"My basic scenario is a U-shaped anemic recovery. There is a downside risk of a double-digit recession, low probability, but if growth is going to be only 1.5 percent, it is going to feel like a recession, even if we're technically not in a recession."
Thursday, March 18, 2010
LONDON -- The Great Recession of 2008-2009 was triggered by excessive debt accumulation and leverage on the part of households, financial institutions, and even the corporate sector in many advanced economies. While there is much talk about de-leveraging as the crisis wanes, the reality is that private-sector debt ratios have stabilized at very high levels.
By contrast, as a consequence of fiscal stimulus and socialization of part of the private sector's losses, there is now a massive re-leveraging of the public sector. Deficits in excess of 10 percent of GDP can be found in many advanced economies, and debt-to-GDP ratios are expected to rise sharply - in some cases doubling in the next few years.
As Carmen Reinhart and Ken Rogoff's new book "This Time is Different" demonstrates, such balance-sheet crises have historically led to economic recoveries that are slow, anemic, and below-trend for many years. Sovereign-debt problems are another strong possibility, given the massive re-leveraging of the public sector.
In countries that cannot issue debt in their own currency (traditionally emerging-market economies), or that issue debt in their own currency but cannot independently print money (as in the euro zone), unsustainable fiscal deficits often lead to a credit crisis, a sovereign default, or other coercive form of public-debt restructuring.
Nouriel Roubini is Professor of Economics at the Stern School of Business, New York University and Chairman of RGE Roubini Global Economics , a global macroeconomic consultancy.
Tuesday, March 16, 2010
Nouriel Roubini Chairman of RGE Roubini Global Economics " there is a significant amount of uncertainty about the exit strategy and in my view damn if you do damn if you don't " says Nouriel Roubini " If you exit too soon from the stimulus you end up back into recession deflation if you wait too long and you have run away fiscal deficits and you keep on monetizing them eventually there will be credit risk or high inflation and that's gonna also armed recovery , so the path of exit is going to be very very difficult , and there will be a risk of major policy mistake in election year in the United States or in the UK or in other countries"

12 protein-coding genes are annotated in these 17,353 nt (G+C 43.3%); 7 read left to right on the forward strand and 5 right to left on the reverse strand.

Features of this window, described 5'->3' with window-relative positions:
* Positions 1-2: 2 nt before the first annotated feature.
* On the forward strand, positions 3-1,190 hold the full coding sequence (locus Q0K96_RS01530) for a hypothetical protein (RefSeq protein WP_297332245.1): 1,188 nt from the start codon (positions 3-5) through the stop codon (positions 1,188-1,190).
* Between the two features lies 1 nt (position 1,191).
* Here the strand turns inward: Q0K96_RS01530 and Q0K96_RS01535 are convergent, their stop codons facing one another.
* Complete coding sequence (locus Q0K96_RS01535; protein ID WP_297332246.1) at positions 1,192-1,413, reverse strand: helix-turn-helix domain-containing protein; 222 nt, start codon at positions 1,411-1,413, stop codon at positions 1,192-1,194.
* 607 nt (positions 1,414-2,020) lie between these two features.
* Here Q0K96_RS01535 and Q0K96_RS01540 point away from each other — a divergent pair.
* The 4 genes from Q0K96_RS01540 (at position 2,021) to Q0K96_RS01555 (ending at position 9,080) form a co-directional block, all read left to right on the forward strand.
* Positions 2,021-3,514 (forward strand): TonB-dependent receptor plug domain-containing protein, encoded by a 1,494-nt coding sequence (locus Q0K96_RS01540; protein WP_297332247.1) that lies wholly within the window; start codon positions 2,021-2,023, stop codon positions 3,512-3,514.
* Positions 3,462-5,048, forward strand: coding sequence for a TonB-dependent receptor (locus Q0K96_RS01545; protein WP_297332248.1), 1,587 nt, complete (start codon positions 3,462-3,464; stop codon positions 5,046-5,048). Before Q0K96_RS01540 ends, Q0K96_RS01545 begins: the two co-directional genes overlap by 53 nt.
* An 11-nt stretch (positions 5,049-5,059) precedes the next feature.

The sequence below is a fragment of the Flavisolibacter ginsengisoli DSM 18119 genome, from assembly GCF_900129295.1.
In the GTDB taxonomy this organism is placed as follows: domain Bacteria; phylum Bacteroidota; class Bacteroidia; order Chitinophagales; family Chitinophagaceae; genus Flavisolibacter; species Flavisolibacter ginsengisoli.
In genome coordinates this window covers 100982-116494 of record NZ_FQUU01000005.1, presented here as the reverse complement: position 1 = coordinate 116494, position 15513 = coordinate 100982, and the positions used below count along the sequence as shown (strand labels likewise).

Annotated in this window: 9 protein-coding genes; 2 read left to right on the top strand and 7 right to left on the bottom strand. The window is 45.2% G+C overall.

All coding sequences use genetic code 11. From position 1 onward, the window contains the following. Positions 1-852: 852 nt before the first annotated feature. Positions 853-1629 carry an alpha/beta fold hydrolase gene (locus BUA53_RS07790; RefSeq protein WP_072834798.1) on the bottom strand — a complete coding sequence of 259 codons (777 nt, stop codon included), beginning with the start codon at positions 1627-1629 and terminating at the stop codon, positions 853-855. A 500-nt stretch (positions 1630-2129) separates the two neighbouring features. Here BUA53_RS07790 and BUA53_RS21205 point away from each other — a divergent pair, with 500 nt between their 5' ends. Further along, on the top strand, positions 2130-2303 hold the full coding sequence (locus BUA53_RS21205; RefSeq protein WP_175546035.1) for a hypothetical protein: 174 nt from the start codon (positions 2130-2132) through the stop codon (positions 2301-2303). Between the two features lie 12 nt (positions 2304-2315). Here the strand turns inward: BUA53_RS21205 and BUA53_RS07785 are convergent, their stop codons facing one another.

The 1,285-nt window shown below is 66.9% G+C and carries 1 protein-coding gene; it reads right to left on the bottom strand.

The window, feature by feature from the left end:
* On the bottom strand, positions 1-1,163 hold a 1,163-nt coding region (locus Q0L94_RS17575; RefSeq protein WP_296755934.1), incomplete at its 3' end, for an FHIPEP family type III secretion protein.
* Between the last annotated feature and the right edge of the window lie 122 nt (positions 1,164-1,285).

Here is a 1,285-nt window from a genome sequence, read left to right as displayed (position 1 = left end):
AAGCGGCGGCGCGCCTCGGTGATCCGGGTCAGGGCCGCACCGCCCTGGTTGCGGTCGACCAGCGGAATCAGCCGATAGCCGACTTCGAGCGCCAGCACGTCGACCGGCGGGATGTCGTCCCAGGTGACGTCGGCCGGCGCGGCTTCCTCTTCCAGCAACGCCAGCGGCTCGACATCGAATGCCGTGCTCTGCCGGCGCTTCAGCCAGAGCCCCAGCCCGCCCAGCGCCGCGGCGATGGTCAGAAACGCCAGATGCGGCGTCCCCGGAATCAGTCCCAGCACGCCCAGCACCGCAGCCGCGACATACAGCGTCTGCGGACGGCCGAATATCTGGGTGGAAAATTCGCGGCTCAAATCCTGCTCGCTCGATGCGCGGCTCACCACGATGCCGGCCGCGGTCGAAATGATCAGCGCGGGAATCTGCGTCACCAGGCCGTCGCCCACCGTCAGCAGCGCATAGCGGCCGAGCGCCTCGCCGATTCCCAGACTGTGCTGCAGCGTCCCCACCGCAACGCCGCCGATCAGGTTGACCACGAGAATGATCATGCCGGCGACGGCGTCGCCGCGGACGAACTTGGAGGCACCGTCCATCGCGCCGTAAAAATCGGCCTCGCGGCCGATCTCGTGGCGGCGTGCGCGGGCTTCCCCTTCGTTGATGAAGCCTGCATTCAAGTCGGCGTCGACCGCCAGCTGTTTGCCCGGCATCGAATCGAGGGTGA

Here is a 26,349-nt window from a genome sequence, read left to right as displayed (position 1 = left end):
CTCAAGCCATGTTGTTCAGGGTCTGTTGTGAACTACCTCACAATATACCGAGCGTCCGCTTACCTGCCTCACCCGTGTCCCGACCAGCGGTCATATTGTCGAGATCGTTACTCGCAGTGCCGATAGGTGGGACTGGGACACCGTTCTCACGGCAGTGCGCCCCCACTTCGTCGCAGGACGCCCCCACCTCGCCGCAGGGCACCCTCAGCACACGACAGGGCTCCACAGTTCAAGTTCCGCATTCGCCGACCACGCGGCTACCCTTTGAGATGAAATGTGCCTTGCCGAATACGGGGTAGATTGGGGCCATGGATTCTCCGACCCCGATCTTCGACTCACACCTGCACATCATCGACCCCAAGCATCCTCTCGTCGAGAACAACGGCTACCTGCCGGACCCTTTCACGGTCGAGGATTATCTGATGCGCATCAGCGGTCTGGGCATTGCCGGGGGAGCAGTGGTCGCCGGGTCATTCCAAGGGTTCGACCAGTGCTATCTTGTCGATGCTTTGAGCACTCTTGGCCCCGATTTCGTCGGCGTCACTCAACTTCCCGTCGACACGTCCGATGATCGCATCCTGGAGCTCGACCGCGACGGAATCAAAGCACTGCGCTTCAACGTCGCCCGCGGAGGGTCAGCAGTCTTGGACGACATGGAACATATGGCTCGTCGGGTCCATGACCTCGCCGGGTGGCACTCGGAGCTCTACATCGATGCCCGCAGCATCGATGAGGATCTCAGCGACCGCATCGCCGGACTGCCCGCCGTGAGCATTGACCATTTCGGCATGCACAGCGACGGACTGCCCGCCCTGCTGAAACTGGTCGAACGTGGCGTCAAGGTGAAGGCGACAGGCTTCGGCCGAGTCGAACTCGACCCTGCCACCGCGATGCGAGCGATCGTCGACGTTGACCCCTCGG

The VIX is trading at the bottom of its two-year range, a possible signal that fear is leaving the market. Paul Britton, of the Capstone Holdings Group, and Nouriel Roubini, of Roubini Global Economics, share their insight.
Monday, March 15, 2010
NEW YORK and LONDON, March 15 /PRNewswire/ -- Roubini Global Economics (RGE) announced today that it has made major appointments to its Market Research and Strategy Team. Gina Sanchez has joined the firm as a Director, Equity and Asset Allocation Strategy, Natalia Gurushina has joined as Director, Emerging Markets Strategy and Arun Motianey has been hired as Director, Fixed Income Strategy. These three senior strategists are based in the United States. Jennifer Kapila has joined as Financial Institutions Analyst, based in London, in the United Kingdom. All will work closely with Arnab Das, Managing Director of Market Research and Strategy based in London and New York, and will contribute along with strategists soon to be recruited to give RGE clients expert advice in asset allocation across and within the major asset classes.
"Gina, Natalia and Arun are all outstanding strategists who consistently rate at the top of their field. Jennifer is an incisive financial institutions analyst who is already cutting to the heart of the major challenges in our global banking industry. Their guidance will prove to be of immeasurable benefit to our clients," said RGE Chairman Dr. Nouriel Roubini. "With their addition, we're confident that our market research and strategy team is among the strongest in the industry."
Friday, March 12, 2010